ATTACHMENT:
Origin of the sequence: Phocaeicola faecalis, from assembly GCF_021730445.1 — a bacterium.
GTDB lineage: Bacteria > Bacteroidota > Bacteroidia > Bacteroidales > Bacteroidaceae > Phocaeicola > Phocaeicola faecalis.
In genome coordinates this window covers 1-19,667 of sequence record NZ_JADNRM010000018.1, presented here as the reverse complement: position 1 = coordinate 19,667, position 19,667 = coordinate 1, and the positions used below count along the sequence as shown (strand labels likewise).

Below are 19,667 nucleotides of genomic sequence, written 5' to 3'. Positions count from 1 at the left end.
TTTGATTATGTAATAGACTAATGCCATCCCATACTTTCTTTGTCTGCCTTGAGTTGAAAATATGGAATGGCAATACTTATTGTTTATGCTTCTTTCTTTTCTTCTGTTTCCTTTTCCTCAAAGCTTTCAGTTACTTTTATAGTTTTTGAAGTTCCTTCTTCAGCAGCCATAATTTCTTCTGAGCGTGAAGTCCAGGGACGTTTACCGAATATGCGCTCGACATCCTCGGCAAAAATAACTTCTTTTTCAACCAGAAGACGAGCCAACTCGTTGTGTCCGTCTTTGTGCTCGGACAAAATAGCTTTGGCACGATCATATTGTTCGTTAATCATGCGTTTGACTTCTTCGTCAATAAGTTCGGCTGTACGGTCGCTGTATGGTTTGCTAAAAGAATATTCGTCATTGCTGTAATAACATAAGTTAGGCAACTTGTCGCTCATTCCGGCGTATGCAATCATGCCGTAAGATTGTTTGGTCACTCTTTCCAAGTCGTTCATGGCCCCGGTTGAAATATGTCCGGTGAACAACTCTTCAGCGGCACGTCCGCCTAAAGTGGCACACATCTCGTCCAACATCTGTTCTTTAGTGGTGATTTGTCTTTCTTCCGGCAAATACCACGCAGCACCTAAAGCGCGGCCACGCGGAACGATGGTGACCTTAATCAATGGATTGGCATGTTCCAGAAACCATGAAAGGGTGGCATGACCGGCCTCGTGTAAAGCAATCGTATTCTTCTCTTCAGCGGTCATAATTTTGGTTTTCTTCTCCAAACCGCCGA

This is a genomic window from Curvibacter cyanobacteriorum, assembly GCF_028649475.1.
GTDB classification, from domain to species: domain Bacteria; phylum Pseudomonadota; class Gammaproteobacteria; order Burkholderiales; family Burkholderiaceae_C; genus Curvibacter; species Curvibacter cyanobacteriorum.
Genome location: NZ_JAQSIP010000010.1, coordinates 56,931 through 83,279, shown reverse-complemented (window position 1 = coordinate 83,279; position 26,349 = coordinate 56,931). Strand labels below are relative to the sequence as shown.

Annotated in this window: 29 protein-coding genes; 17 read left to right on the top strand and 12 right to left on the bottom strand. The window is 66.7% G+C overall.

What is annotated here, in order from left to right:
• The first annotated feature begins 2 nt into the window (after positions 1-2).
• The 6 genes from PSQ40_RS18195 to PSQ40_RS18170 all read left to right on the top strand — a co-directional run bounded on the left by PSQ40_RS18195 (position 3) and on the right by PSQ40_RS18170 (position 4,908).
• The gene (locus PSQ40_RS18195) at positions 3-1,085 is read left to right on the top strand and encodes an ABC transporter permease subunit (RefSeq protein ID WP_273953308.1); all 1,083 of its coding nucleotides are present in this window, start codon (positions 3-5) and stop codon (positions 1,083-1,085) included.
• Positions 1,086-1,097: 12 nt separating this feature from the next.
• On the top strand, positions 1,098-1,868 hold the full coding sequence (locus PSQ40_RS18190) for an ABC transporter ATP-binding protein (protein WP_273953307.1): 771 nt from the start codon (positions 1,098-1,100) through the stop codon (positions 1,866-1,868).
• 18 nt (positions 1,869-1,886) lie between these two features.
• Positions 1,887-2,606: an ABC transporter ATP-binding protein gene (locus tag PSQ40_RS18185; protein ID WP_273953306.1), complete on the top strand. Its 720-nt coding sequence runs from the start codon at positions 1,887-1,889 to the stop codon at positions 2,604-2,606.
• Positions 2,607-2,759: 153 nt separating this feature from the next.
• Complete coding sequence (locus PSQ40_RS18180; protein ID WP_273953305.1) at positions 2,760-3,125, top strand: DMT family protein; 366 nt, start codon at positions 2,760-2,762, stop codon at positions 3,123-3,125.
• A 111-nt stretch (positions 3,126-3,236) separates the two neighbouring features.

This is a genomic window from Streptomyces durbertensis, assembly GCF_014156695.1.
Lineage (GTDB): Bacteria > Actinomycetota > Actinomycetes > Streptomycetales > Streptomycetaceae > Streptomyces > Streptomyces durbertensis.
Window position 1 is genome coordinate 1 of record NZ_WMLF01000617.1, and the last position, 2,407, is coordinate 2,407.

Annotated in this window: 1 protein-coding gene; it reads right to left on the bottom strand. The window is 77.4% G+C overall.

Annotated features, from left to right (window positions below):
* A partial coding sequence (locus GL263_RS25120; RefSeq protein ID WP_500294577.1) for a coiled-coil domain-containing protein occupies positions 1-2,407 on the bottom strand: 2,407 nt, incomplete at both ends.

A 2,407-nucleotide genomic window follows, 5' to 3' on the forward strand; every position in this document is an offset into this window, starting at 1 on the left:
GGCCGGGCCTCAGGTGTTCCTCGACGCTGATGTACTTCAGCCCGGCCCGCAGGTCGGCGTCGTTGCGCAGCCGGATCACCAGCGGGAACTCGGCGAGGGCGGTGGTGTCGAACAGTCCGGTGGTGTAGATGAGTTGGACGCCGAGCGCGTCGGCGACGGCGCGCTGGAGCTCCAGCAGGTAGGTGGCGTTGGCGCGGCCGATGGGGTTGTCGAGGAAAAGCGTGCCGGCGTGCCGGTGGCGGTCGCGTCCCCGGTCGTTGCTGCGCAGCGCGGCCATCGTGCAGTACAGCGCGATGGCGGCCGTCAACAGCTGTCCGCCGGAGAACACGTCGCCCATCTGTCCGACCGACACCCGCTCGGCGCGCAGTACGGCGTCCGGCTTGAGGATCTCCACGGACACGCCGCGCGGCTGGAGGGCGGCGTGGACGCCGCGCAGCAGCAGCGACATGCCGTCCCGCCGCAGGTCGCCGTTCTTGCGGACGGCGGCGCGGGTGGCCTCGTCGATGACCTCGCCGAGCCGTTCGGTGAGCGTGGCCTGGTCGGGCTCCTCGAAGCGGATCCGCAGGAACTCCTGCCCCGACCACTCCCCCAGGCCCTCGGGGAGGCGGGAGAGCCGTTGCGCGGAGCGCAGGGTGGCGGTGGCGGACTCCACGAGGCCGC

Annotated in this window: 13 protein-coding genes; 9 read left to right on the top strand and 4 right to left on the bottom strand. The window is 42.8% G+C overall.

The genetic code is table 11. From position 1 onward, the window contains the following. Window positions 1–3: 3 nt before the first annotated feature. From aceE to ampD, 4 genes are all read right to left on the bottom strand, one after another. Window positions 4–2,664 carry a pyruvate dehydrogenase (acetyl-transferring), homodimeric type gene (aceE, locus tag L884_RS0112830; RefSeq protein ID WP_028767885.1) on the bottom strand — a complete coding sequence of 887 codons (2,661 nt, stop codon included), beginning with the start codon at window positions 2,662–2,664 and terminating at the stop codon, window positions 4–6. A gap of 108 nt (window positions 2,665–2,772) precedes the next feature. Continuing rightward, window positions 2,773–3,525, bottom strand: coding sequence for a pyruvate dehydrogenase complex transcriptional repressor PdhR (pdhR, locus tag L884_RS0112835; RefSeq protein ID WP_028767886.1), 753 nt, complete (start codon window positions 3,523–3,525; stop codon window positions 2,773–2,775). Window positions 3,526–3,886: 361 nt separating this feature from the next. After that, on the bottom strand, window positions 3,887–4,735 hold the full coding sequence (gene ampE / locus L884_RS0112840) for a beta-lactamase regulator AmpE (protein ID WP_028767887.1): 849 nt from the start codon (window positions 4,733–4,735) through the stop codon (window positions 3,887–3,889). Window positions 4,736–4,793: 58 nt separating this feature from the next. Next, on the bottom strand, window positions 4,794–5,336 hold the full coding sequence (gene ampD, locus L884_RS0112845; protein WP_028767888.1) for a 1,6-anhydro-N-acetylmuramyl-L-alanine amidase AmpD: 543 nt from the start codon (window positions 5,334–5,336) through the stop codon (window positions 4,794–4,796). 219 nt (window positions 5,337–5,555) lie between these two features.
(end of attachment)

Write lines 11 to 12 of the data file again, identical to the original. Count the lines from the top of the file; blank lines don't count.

• The first annotated feature begins 2 nt into the window (after positions 1-2).
• The 6 genes from PSQ40_RS18195 to PSQ40_RS18170 all read left to right on the top strand — a co-directional run bounded on the left by PSQ40_RS18195 (position 3) and on the right by PSQ40_RS18170 (position 4,908).